Phishing gets all the press when it comes to email account exploits. This is because phishing is the attack vector for over 90% of all cyber-attacks. But there are other ways that bad actors, cyber-criminals, and state-sponsored cyber-warriors use email that don’t involve phishing at all, and the outcomes of these exploits can be as bad or even worse than phishing. Today and Wednesday we will take a look at these exploits and learn how they work.
- Password Hash Replay – When you create a password, it is encrypted using a one-way process called hashing. The hash is stored on the server you need to authenticate to. Password “cracking” involves creating hashes of all possible letter combinations until the hash they create matches the has of your password. But it is also possible to just capture the hash by using a malicious email link and a fake login page, and replay the hash to log into the server. If this is your mail server, the attacker has just logged into your email account.
- Solution – use longer passwords, block outbound authentication logons at the firewall
- Password Spraying – Most brute-force password cracking is done offline. The reason that brute force password cracking will not work online is that most login servers have rules that lock the account after 5 or 6 erroneous attempts in a certain length of time, like a minute. Password spraying is one way to crack a password online. It requires a long list of user names and runs all the user names with a single password. Once the names are exhausted, a different password is tried. This will generally get around login lockout rules.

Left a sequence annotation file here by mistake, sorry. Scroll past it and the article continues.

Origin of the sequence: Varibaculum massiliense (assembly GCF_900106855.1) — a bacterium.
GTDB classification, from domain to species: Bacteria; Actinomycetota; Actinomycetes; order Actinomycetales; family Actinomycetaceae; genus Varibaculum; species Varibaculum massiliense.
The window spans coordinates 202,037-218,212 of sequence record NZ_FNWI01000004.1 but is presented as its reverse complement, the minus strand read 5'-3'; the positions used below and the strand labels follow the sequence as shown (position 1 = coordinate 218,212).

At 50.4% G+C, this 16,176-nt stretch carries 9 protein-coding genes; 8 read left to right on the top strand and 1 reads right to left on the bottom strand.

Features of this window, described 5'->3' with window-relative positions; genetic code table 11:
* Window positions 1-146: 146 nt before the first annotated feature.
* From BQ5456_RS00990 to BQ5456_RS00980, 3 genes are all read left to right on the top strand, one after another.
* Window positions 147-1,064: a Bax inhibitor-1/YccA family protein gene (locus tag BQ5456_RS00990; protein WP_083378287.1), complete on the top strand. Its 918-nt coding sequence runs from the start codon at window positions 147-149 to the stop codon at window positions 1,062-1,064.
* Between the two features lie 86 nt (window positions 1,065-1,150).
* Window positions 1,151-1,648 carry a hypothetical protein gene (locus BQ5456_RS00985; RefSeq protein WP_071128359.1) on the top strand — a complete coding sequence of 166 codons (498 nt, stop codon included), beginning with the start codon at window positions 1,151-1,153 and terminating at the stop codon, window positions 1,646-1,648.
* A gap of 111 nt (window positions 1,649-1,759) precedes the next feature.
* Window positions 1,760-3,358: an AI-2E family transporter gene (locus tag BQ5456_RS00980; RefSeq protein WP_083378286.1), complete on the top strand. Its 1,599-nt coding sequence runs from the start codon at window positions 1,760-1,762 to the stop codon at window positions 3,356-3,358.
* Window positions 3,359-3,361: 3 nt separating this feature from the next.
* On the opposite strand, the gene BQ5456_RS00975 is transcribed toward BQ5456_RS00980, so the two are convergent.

- Solution – Longer passwords coupled with two-factor authentication can help.
- Web Forms – Often an email link may direct the target to malicious or fraudulent login screens, where passwords may be harvested or malware downloaded and installed on the target’s computer.
- Solution – Be sure that you are on the genuine website by checking the URL that shows in the browser address bar.
- Password Recovery – Attackers will use the “I forgot my password” recovery link to recover or reset a target’s password. These recovery methods are often less robust and easily compromised.
- Solution – Never truthfully answer the “secret questions” used to reset your password, because it can be very easy to find the answers with a little Google research. Make something up, and save the answers in your password manager.
- SMS PIN Recovery – There are exploits that attempt to intercept your SMS two-factor or recovery code. Sometimes the attacker will try to get you to reply with the code via SMS. The code should only be entered in a web page. But sometimes attackers will set up a fake 2FA screen to capture your 2FA code.
- Solution – Make sure you are connecting to authentic login and 2FA web pages. Using device based 2FA methods such as the YubiKey or Titan USB authenticator can prevent this exploit from working.
On Wednesday we will look at five more ways that email can be used as an attack vector.Share